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Column: Supposed Recession Fails To Affect Sports World

This story was written by Devon Roehrich, Dakota Student

Yes, the stock market has been a roller coaster in recent months, treating IRAs and 401ks like ping-pong balls flying all over the table. Congress's approval ratings have been absolutely pathetic, and it seems like every other day a mortgage/lending/automobile company is being bailed out with taxpayer money.But there is an industry that people have never stopped spending money on:sports. You have to have it. Yeah, food is important. Shelter, clothes, monetary resources are all necessities. But a guy/girl has got to have his/her sports fix, and the 24/7 nature of the sports world has never been this strong.

Free agency is like hunting season. The owners bring out their guns (checkbooks) and shoot for the highest grade of meat (players). The Yankees are offering $140 million for Sabathia, and the Ovechkin just signed for $124 million and 13 years.Revenues are at an all-time high in all four major North American sports, and the NFL ticket is the hottest entertainment gig around. Rookie contracts keep exploding, and signing bonuses are starting to mimic third-world countries' governmental budgets. It is absolutely nuts how recession-proof some sports are.But no sport is as ironclad as baseball. The worst defensive left-fielder in baseball, Manny Ramirez, has been offered a contract stipulated for $27.5 million a year. That is more than the best player on the planet (A-Rod) makes a year, and more than the entire Florida Marlins roster made in 2008.Out of the four major sports, baseball is the most dependent on gate revenues. With traveling expenses rocketing up every day, families are more relegated to stay home and spend their money on relatively cheaper entertainment. Cheapest American family tradition: Major League Baseball.But it is the dichotomy of sports: The fans' perceptions and the teams' realities -- that provides the perfect escape. Taking a flight across the country will not let the person forget about how many thousands they just lost in the market. Going out to eat will just make one wish they had gone to the grocery store to spend the forty bucks instead.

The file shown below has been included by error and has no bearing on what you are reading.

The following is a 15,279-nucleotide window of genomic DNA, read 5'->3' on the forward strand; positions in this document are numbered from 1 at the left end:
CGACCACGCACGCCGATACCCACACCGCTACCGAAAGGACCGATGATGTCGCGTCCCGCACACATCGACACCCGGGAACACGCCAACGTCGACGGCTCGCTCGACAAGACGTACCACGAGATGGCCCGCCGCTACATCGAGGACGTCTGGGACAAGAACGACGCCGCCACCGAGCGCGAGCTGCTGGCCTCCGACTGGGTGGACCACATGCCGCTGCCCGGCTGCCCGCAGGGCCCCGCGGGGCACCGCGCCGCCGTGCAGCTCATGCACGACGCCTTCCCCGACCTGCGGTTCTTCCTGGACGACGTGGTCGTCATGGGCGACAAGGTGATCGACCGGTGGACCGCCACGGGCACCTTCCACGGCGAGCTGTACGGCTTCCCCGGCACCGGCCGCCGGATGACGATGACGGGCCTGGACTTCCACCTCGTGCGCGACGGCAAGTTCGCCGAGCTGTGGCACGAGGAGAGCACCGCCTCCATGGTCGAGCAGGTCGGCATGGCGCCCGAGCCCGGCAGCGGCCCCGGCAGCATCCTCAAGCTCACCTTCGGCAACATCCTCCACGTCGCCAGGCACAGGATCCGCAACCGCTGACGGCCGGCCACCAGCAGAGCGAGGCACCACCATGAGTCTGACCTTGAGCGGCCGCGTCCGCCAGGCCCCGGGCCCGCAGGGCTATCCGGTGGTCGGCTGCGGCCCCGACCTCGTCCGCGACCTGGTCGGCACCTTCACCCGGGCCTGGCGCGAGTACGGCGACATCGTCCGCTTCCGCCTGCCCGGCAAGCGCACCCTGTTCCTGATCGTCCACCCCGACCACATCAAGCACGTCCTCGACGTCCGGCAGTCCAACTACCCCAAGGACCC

Sports are unbelievably unique. Look at the New York Jets' ticket situation for their new stadium. They are selling personal seat licenses -- just theright to have season tickets -- and they are still going like hotcakes.Sports also have large ties to the networks that run them. With ratings for games dominating on each network, these leagues are able to garner the highest advertising fees (just think about the Super Bowl prices). ESPN offered $125 million a year just to broadcast four BCS games! Money talks, and too often the broadcasters listen with ridiculously open pockets.For four people to spend an afternoon at an NFL game, it will cost almost $400 by the time they leave. The sports market is not about to let poorly managed credit decisions make dents in their bottom lines. Put simply, sports are the mechanism people use to relax and get lost in their fantasies, emotionally involving themselves in the player or team to carry out their dreams.Everyone has dreams, and amazingly, sports allow them to be a reality.

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